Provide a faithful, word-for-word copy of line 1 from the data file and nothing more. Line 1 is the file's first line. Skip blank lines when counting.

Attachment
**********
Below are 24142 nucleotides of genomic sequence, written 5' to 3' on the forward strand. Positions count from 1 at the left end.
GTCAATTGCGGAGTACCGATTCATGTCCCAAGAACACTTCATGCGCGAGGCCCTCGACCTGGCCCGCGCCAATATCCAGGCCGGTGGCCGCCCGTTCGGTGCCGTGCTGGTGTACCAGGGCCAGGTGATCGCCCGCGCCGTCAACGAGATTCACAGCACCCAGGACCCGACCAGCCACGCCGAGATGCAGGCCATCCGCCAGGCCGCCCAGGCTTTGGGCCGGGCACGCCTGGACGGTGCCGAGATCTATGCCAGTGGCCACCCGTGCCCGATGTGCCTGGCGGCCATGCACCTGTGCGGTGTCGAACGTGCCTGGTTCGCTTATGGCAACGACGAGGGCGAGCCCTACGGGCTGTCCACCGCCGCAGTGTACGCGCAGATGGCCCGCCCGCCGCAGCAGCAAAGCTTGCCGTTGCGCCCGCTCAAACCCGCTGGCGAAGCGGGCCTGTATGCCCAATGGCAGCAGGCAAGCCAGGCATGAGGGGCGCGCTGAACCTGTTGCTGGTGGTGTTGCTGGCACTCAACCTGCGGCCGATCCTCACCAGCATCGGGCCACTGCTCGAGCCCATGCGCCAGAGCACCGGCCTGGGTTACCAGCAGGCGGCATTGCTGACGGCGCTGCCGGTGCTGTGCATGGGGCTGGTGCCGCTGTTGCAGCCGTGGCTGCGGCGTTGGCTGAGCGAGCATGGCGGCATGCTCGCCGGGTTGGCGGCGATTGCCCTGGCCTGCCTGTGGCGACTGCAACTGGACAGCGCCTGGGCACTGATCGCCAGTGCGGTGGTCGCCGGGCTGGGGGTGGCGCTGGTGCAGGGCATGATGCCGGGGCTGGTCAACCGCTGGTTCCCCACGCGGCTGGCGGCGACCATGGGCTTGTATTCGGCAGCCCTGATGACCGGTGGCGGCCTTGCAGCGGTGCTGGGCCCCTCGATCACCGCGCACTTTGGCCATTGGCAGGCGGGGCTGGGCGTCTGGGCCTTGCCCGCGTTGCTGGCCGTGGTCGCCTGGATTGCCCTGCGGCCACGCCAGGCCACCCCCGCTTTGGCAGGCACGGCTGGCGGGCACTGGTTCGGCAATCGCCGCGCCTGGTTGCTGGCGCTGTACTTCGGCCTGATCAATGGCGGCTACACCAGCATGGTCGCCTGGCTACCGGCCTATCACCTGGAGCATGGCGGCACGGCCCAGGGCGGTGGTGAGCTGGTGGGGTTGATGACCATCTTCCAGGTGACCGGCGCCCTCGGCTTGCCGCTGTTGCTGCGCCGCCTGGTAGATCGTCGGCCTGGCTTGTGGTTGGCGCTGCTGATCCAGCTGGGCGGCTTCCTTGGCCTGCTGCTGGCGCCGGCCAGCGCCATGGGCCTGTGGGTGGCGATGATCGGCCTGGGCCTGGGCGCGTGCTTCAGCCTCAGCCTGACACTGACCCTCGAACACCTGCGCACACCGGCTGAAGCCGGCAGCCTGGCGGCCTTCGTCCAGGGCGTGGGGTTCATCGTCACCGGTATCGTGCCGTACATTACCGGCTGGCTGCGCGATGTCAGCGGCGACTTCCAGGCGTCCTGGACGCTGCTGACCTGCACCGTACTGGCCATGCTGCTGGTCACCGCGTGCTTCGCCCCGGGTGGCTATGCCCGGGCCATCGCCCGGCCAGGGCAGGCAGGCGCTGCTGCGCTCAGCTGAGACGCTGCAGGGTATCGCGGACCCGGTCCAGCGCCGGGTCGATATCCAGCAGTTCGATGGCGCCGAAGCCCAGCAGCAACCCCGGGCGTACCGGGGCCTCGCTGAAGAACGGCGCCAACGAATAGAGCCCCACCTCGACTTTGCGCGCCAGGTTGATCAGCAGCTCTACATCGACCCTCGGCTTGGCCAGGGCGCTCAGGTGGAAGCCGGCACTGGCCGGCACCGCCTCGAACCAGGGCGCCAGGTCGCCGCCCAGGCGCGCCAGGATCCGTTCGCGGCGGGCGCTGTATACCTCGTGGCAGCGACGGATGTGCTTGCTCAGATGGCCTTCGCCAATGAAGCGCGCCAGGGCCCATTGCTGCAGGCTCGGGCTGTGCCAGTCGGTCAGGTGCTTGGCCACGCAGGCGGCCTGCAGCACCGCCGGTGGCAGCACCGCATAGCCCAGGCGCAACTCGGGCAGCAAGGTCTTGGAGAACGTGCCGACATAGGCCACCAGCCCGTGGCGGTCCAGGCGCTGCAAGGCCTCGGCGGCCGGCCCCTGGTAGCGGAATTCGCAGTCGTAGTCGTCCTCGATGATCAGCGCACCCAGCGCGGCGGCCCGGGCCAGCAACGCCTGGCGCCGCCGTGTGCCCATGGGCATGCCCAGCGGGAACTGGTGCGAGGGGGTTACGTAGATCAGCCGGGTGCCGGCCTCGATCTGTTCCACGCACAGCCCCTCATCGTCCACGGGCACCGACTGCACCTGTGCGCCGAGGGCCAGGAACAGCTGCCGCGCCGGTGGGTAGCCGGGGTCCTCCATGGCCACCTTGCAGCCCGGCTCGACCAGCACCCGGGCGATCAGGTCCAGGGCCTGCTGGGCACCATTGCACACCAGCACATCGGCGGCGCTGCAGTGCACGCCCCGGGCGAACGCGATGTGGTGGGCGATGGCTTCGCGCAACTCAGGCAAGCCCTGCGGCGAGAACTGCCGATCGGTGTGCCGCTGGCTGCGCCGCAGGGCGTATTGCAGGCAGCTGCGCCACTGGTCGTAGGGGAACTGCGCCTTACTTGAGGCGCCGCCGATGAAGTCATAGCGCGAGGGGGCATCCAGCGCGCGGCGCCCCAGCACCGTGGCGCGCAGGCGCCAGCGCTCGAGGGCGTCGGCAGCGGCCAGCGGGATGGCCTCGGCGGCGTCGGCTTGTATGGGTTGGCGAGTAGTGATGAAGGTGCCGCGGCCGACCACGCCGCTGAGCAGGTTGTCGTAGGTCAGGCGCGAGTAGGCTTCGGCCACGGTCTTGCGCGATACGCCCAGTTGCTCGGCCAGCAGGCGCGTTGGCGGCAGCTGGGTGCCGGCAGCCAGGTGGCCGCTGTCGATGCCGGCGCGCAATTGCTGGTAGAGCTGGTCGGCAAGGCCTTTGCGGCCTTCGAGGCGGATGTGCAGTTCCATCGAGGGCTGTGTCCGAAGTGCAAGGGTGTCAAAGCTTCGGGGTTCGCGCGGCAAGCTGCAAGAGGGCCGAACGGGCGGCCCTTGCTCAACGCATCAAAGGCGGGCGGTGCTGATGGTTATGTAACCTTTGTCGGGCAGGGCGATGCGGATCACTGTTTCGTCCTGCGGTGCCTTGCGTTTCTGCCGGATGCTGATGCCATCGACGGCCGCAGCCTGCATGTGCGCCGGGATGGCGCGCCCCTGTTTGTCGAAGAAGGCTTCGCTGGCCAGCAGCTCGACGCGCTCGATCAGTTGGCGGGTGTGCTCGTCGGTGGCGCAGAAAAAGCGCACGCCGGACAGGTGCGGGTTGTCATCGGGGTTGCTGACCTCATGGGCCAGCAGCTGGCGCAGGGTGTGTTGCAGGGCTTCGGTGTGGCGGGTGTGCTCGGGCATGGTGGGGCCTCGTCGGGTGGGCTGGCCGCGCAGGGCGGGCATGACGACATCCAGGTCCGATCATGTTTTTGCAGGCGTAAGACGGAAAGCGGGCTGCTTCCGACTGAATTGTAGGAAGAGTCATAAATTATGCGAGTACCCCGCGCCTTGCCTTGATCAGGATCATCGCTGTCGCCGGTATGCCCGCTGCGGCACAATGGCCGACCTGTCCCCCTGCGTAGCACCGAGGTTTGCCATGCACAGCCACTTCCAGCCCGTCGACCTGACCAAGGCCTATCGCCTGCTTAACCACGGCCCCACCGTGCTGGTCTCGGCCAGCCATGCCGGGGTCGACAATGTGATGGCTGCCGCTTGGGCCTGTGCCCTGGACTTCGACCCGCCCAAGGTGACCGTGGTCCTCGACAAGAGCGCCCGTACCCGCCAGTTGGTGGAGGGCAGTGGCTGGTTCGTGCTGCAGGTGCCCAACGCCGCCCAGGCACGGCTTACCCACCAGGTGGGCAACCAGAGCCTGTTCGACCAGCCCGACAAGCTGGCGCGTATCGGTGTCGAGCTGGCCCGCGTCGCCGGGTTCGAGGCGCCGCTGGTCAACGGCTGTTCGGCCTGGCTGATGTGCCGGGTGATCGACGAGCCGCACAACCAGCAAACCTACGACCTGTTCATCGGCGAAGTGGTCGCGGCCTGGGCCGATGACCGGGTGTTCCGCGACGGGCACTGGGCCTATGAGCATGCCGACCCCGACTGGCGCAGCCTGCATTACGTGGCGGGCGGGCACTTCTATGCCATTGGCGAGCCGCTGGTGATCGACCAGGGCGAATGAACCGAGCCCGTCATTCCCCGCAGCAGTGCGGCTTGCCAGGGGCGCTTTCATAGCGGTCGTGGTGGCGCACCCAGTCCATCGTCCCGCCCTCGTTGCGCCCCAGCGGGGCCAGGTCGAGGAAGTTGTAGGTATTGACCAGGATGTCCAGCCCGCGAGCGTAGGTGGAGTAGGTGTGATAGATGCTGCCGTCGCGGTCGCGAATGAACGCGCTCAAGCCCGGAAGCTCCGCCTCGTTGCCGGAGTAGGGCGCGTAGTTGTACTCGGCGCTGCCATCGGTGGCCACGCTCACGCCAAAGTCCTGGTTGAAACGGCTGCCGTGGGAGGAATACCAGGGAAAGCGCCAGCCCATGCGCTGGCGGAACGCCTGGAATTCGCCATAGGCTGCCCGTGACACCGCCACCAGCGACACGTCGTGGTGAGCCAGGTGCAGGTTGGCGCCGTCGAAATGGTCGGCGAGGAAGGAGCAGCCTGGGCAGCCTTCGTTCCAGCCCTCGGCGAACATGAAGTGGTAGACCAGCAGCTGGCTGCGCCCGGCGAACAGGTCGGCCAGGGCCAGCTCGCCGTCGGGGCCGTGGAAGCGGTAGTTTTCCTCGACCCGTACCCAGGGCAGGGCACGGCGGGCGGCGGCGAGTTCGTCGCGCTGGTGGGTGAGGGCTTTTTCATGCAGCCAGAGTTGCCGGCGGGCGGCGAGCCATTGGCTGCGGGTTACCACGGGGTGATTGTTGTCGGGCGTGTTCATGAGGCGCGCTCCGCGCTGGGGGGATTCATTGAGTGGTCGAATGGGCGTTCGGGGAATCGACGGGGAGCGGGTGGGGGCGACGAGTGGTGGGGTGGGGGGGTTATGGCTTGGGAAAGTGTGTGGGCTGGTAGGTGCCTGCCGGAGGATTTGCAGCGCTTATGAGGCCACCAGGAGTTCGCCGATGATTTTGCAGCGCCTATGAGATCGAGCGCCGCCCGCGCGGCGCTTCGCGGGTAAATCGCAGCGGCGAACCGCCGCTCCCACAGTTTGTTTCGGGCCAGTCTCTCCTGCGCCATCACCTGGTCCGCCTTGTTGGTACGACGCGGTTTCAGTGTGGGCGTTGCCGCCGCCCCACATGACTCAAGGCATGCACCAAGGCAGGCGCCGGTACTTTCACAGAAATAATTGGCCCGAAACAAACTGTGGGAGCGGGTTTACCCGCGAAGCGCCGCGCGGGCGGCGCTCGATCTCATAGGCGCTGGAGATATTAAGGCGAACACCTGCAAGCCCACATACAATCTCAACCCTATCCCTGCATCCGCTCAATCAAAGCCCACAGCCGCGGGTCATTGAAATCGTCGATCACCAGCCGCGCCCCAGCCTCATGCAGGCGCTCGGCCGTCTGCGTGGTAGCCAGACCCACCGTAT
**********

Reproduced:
Below are 24142 nucleotides of genomic sequence, written 5' to 3' on the forward strand. Positions count from 1 at the left end.